Anax thinks she knows history. Her grueling all-day Examination has just begun, and if she passes, she’ll be admitted into the Academy—the elite governing institution of her utopian society. But Anax is about to discover that for all her learning, the history she’s been taught isn’t the whole story. And the Academy isn’t what she believes it to be. In this brilliant novel of dazzling ingenuity, Anax’s examination leads us into a future where we are confronted with unresolved questions raised by science and philosophy. Centuries old, these questions have gained new urgency in the face of rapidly developing technology. What is consciousness? What makes us human? If artificial intelligence were developed to a high enough capability, what special status could humanity still claim? Outstanding and original, Beckett’s dramatic narrative comes to a shocking conclusion.
This was recommended to me by a friend on goodreads and as I am trying to read 24 dystopians this year and the book had amazing reviews I decided to go ahead and download is for my kindle (it was only 98p). When I started it I was expecting it to be like a lot of other dystopia at the moment but it was totally different. The style of writing isn’t the usual you would find in Young Adult fiction. The story is told as an exam of the societies history and it almost feels like you are reading a piece of educational text. The character we are seeing from is a 17 year old girl but she is studying the creation of their society by telling the examiners about Adam and Art. During their time their island has been cut off from the rest of the world because of a dangerous plague destroying the world. Adam is a bit of a trouble maker in this new society and so he finds himself sentenced to help a philosopher with his work into artificial intelligence, Art. Through their interactions the book questions humanity. The pair argue about consciousness;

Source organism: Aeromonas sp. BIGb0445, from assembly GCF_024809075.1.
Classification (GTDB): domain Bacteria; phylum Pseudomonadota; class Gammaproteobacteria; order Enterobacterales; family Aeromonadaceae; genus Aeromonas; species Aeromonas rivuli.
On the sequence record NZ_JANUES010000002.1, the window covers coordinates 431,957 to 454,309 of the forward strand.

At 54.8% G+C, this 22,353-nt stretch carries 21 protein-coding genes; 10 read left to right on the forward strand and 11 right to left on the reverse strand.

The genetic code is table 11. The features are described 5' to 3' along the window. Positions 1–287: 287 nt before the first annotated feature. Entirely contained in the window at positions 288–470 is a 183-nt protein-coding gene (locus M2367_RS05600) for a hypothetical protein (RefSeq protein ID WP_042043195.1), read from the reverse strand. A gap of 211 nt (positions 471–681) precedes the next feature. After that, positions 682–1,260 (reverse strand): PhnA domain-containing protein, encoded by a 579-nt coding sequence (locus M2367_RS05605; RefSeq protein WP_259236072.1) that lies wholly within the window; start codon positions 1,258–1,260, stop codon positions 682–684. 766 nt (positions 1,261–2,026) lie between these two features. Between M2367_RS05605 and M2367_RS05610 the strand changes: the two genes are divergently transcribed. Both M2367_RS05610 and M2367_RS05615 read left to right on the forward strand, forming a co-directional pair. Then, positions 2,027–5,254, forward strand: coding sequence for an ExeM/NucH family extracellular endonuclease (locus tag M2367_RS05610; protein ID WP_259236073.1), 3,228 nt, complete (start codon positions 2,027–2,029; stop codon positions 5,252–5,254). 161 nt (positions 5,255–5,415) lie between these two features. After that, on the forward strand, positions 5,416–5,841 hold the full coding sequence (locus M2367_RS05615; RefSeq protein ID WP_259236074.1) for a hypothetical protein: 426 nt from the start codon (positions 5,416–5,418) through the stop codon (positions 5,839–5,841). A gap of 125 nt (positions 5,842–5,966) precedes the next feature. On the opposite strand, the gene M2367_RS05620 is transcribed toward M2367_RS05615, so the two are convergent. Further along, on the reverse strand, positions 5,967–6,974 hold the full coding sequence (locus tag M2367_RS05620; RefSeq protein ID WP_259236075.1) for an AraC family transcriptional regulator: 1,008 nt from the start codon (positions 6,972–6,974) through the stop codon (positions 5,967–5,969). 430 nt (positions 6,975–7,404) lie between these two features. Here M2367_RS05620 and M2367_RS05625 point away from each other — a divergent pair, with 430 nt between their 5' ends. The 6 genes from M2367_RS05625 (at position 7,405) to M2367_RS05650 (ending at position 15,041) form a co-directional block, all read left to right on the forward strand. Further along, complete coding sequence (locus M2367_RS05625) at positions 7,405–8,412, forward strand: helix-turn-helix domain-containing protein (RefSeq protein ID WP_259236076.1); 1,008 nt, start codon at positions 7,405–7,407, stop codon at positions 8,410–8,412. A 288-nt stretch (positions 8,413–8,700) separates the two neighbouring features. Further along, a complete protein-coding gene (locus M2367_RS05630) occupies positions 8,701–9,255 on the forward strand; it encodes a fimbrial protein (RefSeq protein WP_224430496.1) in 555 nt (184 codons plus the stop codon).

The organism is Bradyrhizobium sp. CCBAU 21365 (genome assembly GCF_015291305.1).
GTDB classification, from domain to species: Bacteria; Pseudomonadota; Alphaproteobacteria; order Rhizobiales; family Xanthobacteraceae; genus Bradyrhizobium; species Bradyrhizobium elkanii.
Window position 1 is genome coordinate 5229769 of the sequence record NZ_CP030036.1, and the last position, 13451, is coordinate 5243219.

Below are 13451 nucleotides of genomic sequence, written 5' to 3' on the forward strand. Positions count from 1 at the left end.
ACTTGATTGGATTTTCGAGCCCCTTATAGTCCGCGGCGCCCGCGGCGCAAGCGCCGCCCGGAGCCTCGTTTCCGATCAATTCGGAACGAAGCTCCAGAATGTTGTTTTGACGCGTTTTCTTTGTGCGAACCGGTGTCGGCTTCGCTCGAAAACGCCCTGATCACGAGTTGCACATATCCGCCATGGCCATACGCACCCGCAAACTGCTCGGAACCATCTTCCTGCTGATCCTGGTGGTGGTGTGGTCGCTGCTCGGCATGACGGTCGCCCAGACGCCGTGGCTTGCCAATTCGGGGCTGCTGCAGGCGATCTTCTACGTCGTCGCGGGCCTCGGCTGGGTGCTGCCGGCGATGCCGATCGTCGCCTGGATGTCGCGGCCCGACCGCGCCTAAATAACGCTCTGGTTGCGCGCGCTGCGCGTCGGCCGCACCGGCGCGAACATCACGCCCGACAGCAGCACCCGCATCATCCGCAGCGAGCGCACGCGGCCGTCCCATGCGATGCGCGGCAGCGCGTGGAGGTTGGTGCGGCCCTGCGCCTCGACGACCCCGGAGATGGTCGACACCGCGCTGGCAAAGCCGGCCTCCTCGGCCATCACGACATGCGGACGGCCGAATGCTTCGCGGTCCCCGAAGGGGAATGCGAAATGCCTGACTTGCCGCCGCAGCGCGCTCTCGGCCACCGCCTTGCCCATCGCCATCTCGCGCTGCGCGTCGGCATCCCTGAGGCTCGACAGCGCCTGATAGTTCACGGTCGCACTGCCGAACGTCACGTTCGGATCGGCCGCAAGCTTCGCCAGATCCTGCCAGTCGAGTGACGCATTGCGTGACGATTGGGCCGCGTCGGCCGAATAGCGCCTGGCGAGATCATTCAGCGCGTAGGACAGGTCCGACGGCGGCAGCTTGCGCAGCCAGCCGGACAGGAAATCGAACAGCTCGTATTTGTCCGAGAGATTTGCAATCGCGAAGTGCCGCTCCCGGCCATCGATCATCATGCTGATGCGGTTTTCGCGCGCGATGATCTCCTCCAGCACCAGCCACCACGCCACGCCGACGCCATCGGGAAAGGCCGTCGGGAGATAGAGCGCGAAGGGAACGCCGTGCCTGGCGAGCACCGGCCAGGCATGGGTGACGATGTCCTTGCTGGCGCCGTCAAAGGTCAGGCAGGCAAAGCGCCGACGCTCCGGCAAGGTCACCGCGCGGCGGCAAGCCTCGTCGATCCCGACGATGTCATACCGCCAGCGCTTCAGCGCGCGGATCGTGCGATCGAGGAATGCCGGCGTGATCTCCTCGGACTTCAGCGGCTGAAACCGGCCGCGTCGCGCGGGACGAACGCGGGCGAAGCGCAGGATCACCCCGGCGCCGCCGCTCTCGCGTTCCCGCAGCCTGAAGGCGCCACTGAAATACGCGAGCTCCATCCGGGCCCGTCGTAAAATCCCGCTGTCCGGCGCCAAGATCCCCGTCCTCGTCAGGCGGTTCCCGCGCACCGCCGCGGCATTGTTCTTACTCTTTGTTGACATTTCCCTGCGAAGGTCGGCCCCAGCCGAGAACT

“Consciousness is the feel of accessing memory.”
“The mind is not a machine, it is an idea. And the Idea resists all attempts to control it.”
“The only thing binding individuals together is ideas. Ideas mutate and spread; they change their hosts as much as their hosts change them.”
and our narrator Anax offers beautiful definitions of human spirit;
“Human spirit is the ability to face the uncertainty of the future with curiosity and optimism. It is the belief that problems can be solved, differences resolved. It is a type of confidence. And it is fragile.”
“Superstition is the need to view the world in terms of simple cause and effect. As I have already said, religious fundamentalism was on the rise, but that is not the type of superstition I am referring to. The superstition that held sway at the time was a belief in simple causes.
Even the plainest of events is tied down by a thick tangle of permutation and possibility, but the human mind struggles with such complexity. In times of trouble, when the belief in simple gods breaks down, a cult of conspiracy arises. So it was back then. Unable to attribute misfortune to chance, unable to accept their ultimate insignificance within the greater scheme, the people looked for monsters in their midst.
The more the media peddled fear, the more the people lost the ability to believe in one another. For every new ill that befell them, the media created an explanation, and the explanation always had a face and a name. The people came to fear even their closest neighbors. At the level of the individual, the community, and the nation, people sought signs of others’ ill intentions; and everywhere they looked, they found them, for this is what looking does.”
“But time passes. Fear becomes a memory. Terror becomes routine; it loses its grip.”
I don’t feel I can really say to much about the thoughts offered in this books because they are best as they are presented. I would recommend this book to those who love the classic dystopians like 1984 because this book isn’t about what happened but what was discussed and in the end it will surprise you because you might think you know whats coming but it’s not as you expect.
“In the end, living is defined by dying. Book- ended by oblivion, we are caught in the vice of terror, squeezed to bursting by the approaching end. Fear is ever-present, waiting to be called to the surface.”